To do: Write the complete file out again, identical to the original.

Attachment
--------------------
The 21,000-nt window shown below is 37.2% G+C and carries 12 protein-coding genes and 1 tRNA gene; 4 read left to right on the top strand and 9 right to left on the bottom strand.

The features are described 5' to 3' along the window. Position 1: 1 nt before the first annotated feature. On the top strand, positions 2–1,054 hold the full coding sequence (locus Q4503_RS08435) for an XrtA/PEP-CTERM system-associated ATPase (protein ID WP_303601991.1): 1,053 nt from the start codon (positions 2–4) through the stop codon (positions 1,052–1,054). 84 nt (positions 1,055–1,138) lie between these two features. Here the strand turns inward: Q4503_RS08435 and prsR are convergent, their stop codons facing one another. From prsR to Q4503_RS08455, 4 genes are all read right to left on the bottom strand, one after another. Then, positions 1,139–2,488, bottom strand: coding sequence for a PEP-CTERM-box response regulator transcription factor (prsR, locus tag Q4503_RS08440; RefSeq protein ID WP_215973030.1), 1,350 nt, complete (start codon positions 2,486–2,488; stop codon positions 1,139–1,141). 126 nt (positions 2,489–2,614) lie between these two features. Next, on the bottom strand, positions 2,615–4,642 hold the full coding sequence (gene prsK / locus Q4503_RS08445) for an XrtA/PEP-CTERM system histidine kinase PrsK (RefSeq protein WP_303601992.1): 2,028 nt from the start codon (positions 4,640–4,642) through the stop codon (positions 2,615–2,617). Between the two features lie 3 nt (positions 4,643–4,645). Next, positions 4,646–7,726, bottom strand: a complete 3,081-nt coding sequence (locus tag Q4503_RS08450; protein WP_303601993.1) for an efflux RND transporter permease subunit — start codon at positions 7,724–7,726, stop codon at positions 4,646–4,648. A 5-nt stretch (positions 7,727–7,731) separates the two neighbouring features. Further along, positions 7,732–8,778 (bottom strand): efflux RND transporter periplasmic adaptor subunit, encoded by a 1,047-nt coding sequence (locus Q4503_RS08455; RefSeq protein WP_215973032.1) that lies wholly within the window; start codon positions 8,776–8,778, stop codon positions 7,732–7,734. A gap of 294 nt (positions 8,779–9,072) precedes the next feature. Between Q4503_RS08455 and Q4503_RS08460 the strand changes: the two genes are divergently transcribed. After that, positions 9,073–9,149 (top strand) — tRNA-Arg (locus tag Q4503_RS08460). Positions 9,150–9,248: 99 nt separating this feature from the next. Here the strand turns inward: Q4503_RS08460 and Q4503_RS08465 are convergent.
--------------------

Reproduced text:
The 21,000-nt window shown below is 37.2% G+C and carries 12 protein-coding genes and 1 tRNA gene; 4 read left to right on the top strand and 9 right to left on the bottom strand.

The features are described 5' to 3' along the window. Position 1: 1 nt before the first annotated feature. On the top strand, positions 2–1,054 hold the full coding sequence (locus Q4503_RS08435) for an XrtA/PEP-CTERM system-associated ATPase (protein ID WP_303601991.1): 1,053 nt from the start codon (positions 2–4) through the stop codon (positions 1,052–1,054). 84 nt (positions 1,055–1,138) lie between these two features. Here the strand turns inward: Q4503_RS08435 and prsR are convergent, their stop codons facing one another. From prsR to Q4503_RS08455, 4 genes are all read right to left on the bottom strand, one after another. Then, positions 1,139–2,488, bottom strand: coding sequence for a PEP-CTERM-box response regulator transcription factor (prsR, locus tag Q4503_RS08440; RefSeq protein ID WP_215973030.1), 1,350 nt, complete (start codon positions 2,486–2,488; stop codon positions 1,139–1,141). 126 nt (positions 2,489–2,614) lie between these two features. Next, on the bottom strand, positions 2,615–4,642 hold the full coding sequence (gene prsK / locus Q4503_RS08445) for an XrtA/PEP-CTERM system histidine kinase PrsK (RefSeq protein WP_303601992.1): 2,028 nt from the start codon (positions 4,640–4,642) through the stop codon (positions 2,615–2,617). Between the two features lie 3 nt (positions 4,643–4,645). Next, positions 4,646–7,726, bottom strand: a complete 3,081-nt coding sequence (locus tag Q4503_RS08450; protein WP_303601993.1) for an efflux RND transporter permease subunit — start codon at positions 7,724–7,726, stop codon at positions 4,646–4,648. A 5-nt stretch (positions 7,727–7,731) separates the two neighbouring features. Further along, positions 7,732–8,778 (bottom strand): efflux RND transporter periplasmic adaptor subunit, encoded by a 1,047-nt coding sequence (locus Q4503_RS08455; RefSeq protein WP_215973032.1) that lies wholly within the window; start codon positions 8,776–8,778, stop codon positions 7,732–7,734. A gap of 294 nt (positions 8,779–9,072) precedes the next feature. Between Q4503_RS08455 and Q4503_RS08460 the strand changes: the two genes are divergently transcribed. After that, positions 9,073–9,149 (top strand) — tRNA-Arg (locus tag Q4503_RS08460). Positions 9,150–9,248: 99 nt separating this feature from the next. Here the strand turns inward: Q4503_RS08460 and Q4503_RS08465 are convergent.